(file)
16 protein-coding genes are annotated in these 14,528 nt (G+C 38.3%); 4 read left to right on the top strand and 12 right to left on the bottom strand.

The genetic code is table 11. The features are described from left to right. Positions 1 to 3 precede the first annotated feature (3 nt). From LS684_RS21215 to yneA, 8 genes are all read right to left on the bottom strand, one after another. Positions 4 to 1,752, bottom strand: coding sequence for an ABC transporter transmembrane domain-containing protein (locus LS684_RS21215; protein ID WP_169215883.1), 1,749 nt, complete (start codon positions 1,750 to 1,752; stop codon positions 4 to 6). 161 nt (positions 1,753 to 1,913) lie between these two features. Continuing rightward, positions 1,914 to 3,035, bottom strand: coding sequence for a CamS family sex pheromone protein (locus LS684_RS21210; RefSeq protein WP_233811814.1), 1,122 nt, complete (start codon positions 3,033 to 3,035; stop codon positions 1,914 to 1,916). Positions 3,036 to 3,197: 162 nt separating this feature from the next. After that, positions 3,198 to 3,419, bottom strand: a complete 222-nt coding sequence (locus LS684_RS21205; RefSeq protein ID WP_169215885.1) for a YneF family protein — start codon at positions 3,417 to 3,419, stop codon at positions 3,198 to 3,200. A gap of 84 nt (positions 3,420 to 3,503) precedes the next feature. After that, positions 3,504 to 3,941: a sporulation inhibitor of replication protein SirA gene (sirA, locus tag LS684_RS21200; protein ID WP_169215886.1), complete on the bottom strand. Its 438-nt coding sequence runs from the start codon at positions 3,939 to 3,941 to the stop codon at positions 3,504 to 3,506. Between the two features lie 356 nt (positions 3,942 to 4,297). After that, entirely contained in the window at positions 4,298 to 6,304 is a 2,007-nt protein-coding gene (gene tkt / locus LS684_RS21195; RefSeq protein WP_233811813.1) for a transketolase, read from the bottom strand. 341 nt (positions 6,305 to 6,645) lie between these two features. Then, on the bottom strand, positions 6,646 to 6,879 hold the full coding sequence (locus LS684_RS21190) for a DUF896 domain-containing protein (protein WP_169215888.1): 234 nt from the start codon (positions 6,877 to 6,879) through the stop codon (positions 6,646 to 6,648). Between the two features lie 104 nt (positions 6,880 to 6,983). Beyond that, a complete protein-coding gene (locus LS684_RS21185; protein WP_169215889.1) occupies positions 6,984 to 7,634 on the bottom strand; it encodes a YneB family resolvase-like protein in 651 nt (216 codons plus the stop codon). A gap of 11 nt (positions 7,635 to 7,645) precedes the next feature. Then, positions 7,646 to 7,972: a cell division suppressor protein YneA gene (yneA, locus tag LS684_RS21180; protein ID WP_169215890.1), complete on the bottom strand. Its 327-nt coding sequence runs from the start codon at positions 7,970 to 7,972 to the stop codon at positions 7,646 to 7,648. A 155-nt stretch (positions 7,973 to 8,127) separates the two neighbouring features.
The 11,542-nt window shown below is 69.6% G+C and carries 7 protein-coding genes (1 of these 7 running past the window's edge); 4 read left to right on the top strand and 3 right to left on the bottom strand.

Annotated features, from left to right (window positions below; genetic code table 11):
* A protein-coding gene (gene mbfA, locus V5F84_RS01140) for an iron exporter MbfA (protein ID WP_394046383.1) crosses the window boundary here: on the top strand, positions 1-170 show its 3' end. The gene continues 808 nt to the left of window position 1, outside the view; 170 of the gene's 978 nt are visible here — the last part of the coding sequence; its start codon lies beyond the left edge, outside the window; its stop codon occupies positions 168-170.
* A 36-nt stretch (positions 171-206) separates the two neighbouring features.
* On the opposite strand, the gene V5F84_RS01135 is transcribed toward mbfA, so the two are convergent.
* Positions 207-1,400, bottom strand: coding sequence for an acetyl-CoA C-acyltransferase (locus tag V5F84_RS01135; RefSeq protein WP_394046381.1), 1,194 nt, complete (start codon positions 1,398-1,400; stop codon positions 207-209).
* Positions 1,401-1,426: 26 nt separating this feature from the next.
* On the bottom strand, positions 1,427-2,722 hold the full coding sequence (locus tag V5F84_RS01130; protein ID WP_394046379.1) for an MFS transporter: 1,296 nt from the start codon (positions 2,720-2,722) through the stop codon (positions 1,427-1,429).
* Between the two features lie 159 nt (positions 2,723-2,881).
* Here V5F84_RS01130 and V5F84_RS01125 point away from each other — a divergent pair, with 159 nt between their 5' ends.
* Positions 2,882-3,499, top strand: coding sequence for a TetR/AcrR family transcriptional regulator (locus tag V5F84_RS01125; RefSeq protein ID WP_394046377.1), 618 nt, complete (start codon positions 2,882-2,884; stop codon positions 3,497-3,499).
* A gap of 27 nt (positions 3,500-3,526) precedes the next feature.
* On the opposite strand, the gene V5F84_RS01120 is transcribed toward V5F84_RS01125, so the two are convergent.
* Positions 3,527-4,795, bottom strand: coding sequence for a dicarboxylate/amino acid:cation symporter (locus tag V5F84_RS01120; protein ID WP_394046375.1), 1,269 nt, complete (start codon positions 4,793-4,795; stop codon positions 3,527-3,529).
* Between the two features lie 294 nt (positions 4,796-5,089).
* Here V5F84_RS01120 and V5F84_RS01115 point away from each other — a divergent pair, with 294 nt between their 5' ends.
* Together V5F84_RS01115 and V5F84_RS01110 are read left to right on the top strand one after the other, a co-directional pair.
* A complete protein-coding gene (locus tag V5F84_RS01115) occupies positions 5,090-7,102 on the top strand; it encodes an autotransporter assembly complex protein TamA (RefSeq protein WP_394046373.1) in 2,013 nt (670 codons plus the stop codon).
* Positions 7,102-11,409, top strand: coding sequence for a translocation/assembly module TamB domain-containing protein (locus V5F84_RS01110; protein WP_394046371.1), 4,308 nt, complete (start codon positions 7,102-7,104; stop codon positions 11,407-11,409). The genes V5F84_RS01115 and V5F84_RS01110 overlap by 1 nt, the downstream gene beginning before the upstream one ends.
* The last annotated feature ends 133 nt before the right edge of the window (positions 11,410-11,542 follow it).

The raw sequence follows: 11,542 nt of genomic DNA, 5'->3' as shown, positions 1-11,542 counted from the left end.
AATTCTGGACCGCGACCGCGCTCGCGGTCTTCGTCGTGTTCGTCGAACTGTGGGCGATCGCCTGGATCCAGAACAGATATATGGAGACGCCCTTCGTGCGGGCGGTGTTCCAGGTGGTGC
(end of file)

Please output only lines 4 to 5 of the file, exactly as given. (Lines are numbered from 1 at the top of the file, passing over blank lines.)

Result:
Annotated features, from left to right (window positions below; genetic code table 11):
* A protein-coding gene (gene mbfA, locus V5F84_RS01140) for an iron exporter MbfA (protein ID WP_394046383.1) crosses the window boundary here: on the top strand, positions 1-170 show its 3' end. The gene continues 808 nt to the left of window position 1, outside the view; 170 of the gene's 978 nt are visible here — the last part of the coding sequence; its start codon lies beyond the left edge, outside the window; its stop codon occupies positions 168-170.